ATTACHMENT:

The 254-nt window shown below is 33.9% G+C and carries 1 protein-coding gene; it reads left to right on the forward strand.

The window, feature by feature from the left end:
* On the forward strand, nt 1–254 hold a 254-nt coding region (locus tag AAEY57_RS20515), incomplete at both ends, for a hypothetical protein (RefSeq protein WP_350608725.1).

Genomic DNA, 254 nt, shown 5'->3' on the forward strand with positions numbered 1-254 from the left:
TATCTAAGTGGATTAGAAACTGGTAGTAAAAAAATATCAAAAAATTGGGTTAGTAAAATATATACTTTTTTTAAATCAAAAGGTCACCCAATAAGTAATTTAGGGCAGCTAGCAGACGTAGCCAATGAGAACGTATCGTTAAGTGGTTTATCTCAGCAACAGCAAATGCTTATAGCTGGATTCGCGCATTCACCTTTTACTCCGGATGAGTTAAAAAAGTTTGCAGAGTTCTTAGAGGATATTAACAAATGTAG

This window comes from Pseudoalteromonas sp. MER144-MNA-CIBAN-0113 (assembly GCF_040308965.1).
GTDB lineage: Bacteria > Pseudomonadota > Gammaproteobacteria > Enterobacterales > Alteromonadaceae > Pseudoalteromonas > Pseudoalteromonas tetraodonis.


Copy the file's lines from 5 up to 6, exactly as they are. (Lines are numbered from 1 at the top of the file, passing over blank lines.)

TATCTAAGTGGATTAGAAACTGGTAGTAAAAAAATATCAAAAAATTGGGTTAGTAAAATATATACTTTTTTTAAATCAAAAGGTCACCCAATAAGTAATTTAGGGCAGCTAGCAGACGTAGCCAATGAGAACGTATCGTTAAGTGGTTTATCTCAGCAACAGCAAATGCTTATAGCTGGATTCGCGCATTCACCTTTTACTCCGGATGAGTTAAAAAAGTTTGCAGAGTTCTTAGAGGATATTAACAAATGTAG

This window comes from Pseudoalteromonas sp. MER144-MNA-CIBAN-0113 (assembly GCF_040308965.1).